The BTC block subsidy halving happened a month ago, and despite all the mainstream chatter predicting a price spike following the event, BTCs unit price is currently around the US$9,500 mark. Between May 11 and 15, it went from $8,600 to almost $9,800, and it has fluctuated since then. Other assets have had similar fortunes. In the absence of significant news, what makes those prices rise and fall? Its time to take another look at USDT, the USD-pegged stablecoin otherwise known as Tether.
Most long-term digital asset watchers (including us) never thought it was realistic to expect the BTC price to double immediately post-halving, because that has never happened before. Gains, where they came, were in the year following a halving and might have been more correlation than causation.
Longer-term, BTC transaction processors (aka miners) must rely on BTC value increases to continue making a profit. BTCs 1-4MB block size means a transaction maximum of ~4-7 per second, and theres no room for processing data other than payments and blockchain settlements. A single transaction might cost US$5 or more at times, but its still not enough to pay the miners.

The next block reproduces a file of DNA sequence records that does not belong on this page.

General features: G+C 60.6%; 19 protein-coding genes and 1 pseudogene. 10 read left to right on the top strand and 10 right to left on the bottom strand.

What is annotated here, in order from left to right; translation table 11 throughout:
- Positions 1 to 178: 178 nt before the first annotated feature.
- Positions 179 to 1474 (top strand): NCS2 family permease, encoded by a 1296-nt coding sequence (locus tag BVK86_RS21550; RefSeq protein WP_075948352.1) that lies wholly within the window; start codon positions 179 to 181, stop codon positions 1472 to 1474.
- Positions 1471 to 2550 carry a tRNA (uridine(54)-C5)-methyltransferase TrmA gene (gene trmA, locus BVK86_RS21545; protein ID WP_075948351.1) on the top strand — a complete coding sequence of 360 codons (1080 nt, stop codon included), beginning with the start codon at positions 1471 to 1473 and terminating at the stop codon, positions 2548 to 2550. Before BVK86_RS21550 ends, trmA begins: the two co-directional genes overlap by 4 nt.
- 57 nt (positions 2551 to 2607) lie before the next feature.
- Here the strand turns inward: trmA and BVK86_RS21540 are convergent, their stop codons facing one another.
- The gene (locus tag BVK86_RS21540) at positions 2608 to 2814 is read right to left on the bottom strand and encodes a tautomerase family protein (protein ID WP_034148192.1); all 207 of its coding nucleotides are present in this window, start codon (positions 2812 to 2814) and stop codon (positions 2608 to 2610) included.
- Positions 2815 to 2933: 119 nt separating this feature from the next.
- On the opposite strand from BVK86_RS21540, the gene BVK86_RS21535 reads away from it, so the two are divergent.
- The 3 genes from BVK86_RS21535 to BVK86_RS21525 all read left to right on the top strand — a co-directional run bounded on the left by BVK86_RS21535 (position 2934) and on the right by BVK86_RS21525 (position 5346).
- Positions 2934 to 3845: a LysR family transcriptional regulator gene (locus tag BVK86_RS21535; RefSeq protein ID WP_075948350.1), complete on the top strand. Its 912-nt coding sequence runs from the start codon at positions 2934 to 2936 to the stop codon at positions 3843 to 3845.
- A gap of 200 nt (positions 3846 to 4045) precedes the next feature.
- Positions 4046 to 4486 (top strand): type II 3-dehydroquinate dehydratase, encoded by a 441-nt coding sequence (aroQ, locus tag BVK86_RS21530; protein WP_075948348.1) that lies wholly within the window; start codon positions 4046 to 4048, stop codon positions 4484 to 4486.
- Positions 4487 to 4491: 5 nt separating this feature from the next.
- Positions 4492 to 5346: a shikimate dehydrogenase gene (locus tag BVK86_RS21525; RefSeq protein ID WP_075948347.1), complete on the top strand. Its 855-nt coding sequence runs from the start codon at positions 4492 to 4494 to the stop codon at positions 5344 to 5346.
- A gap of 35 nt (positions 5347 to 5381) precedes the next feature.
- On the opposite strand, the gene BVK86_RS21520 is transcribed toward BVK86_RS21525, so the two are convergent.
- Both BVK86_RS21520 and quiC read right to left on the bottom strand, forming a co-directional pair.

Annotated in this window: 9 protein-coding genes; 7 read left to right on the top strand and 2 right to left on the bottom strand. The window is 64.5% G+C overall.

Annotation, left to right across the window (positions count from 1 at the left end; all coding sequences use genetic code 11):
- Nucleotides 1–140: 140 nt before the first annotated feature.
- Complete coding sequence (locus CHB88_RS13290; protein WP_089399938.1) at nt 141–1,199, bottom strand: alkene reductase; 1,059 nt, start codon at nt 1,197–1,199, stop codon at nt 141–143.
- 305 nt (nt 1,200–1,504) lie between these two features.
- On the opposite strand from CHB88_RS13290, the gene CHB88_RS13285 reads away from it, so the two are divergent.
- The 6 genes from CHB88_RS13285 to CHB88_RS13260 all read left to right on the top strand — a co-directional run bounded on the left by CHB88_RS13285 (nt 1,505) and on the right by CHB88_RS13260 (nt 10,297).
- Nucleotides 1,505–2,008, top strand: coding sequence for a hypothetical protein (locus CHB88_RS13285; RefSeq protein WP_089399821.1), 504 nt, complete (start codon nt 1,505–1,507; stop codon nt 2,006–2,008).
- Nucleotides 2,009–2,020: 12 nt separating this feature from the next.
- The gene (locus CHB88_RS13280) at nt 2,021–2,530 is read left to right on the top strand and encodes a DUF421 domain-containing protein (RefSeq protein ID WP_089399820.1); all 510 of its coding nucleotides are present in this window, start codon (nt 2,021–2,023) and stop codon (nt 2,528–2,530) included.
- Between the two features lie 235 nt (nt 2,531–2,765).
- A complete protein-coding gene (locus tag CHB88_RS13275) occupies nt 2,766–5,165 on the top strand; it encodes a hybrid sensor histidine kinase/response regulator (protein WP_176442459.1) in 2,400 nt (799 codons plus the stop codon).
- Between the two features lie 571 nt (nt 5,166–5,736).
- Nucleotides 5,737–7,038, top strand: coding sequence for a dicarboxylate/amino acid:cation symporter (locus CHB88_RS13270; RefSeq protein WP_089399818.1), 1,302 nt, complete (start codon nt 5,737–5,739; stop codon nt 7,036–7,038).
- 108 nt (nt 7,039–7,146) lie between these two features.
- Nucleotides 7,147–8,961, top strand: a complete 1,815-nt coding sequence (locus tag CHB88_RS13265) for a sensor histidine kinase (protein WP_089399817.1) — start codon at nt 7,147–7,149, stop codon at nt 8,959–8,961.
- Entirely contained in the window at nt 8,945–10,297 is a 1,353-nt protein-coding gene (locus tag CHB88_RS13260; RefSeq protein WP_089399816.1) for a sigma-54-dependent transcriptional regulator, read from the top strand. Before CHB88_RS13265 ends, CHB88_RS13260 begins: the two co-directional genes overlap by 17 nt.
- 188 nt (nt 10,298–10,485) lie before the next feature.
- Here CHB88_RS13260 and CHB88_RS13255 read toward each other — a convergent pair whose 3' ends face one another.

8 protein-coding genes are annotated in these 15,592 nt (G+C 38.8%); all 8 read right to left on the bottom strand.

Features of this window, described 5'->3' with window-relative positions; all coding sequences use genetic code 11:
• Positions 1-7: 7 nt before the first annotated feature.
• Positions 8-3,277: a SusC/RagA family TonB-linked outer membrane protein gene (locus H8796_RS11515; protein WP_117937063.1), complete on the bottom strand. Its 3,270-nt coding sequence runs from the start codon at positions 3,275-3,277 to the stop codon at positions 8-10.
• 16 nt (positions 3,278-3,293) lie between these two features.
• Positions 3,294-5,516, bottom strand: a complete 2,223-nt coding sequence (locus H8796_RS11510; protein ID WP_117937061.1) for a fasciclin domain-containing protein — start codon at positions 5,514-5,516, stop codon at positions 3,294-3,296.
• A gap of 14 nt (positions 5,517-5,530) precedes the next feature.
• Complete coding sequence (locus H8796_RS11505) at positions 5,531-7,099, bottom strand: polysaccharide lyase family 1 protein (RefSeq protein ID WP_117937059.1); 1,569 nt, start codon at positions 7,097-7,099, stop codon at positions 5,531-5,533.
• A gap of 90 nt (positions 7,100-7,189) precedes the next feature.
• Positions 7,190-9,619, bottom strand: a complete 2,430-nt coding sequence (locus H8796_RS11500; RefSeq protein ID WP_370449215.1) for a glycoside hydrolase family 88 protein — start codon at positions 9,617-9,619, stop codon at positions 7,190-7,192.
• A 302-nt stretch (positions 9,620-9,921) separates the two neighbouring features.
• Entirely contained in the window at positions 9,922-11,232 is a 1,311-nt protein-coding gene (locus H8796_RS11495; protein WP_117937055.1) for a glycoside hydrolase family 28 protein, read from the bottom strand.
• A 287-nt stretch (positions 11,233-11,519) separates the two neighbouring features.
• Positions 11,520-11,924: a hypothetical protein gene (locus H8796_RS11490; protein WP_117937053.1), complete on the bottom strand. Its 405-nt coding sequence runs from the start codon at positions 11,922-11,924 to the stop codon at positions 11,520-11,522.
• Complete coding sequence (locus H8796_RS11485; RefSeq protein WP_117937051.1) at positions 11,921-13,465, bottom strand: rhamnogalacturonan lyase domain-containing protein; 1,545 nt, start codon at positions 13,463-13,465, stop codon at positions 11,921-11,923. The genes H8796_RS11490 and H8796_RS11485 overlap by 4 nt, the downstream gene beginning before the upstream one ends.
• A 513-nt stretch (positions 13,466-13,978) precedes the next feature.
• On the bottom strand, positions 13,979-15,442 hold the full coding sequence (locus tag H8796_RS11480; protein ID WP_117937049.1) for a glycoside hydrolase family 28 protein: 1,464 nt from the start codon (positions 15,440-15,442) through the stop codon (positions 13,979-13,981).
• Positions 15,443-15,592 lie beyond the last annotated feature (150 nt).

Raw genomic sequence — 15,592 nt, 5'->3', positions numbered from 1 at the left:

This article is neither investment advice nor a prediction that BTCs price will necessarily do anything special post-halving. Its merely an observation and even a warning that BTC price moves do not represent real value.
We havent seen any news regarding new BTC features, sudden mass adoption or an increase in its utility lately. In recent years, there hasnt been a major business or other entity announcing it would use BTC. In fact, its quite the opposite as many merchants who once accepted BTC have decided it wasnt worthwhile. Yet BTC continues to rise or fall every day, based mainly on traders speculation.
Around halving time, high profile hedge fund investors like Paul Tudor Jones appeared in the mainstream media promoting BTC as an inflation hedge against the U.S. dollar. It was pertinent, given the U.S. Federal Reserves money-creation orgy since 2008 and especially following the 2020 COVID-19 pandemic. This hedging role has, in the past, been largely golds domain. Yet there hasnt been a huge rush to hold BTC or any other digital asset.
Where does BTC-buying money come from?